Israel’s actions are producing more souls to mourn, not restoring peace. Eva Borgwardt, the national spokesperson of Jewish advocacy group IfNotNow, expressed that the violent and genocidal language spouted by the Israeli government echoes Nazi Holocaust propaganda.

“As Jewish people whose ancestors went through the Holocaust, when we hear Prime Minister Benjamin Netanyahu and Defense Minister Yoav Gallant use words like ‘the children of darkness’ and ‘human animals’ to describe Palestinians, we feel the resonances of that in our bones,” Borgwardt told CNN.

While pro-Israel groups claim that anti-Zionism is antisemitism, Rabbi Alissa Wise counters that this claim is manipulative and invalidating to Jewish history.

“The claim that it’s antisemitic is used as a cudgel to silence people and it’s really egregious, the way that they manipulate Jewish trauma,” Wise said to CNN.

Though the eradication of Hamas is justifiable, the unfortunate reality is that Israel is not eradicating Hamas. Israel is eradicating Palestine and Palestinians, a fact that is supported by the continued murder of innocents in the West Bank. 

We should not accept images of mothers holding their bleeding children, fathers walking family-less, doctors burnt out and crying and an entire race subjugated to a fate more horrific than one could ever imagine: an internationally televised genocide.

We must uplift the voices of the oppressed. I urge students to take the accusations levied against Israel seriously and acknowledge the harm Israel has caused to the Palestinian and Jewish communities alike. Antisemitism and Islamophobia are on the rise following the events of Oct. 7 and Israel’s response.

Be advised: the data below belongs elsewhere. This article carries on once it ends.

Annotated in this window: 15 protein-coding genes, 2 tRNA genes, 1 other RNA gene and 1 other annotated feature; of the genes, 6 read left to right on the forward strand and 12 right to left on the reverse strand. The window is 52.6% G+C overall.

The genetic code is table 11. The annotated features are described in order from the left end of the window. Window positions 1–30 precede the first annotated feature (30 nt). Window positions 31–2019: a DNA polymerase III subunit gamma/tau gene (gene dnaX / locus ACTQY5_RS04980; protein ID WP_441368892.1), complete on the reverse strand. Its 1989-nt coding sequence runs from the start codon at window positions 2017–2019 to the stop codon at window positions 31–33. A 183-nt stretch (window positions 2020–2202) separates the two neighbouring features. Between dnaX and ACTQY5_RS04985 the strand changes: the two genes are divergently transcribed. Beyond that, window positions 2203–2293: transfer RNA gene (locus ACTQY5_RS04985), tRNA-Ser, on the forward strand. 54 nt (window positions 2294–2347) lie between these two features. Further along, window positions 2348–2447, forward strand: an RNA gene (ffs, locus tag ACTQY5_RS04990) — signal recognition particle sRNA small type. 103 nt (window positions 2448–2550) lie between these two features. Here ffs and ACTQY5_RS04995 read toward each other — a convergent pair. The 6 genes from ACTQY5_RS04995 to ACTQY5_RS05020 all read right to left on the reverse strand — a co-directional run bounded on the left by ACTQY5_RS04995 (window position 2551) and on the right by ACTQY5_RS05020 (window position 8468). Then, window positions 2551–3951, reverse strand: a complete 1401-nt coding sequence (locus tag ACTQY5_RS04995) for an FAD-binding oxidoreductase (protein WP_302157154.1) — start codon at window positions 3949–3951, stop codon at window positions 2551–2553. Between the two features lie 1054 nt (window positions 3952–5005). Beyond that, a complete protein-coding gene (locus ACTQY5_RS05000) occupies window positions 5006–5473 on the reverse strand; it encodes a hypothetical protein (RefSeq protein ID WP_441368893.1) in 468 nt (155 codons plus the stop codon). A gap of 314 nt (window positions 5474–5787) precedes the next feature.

Understanding the facts is vital. Equally important is seeking out human stories and resources to understand the emotional impact of the reality in Gaza. Art has served as a backbone for the resistance movements and is worth exploring: Poets like Mahmoud Darwish, honored as a Palestinian national poet, and Naomi Shihab Nye, a critically acclaimed and greatly awarded Palestinian-American author, are a great place to start. 

I acknowledge that no single article — including this one — could sum up this entire issue, nor its history. But from all I know, I am certain that a ceasefire is objectively and morally necessary.

The United States continues to uphold an unfair and inherently racist double standard regarding which lives are worth mourning. Israel continues to engage in war tactics that are ineffective, violent and, according to the International Court of Justice, in plausible violation of the Genocide Convention, the first U.N. human rights treaty intended to ensure the atrocities of World War II would “never again” plague our world. I ask my community to seek out truth amid the storm of information. God bless and keep Palestine in your prayers.

Saeed Samra is a first-year student in the College of Arts & Sciences.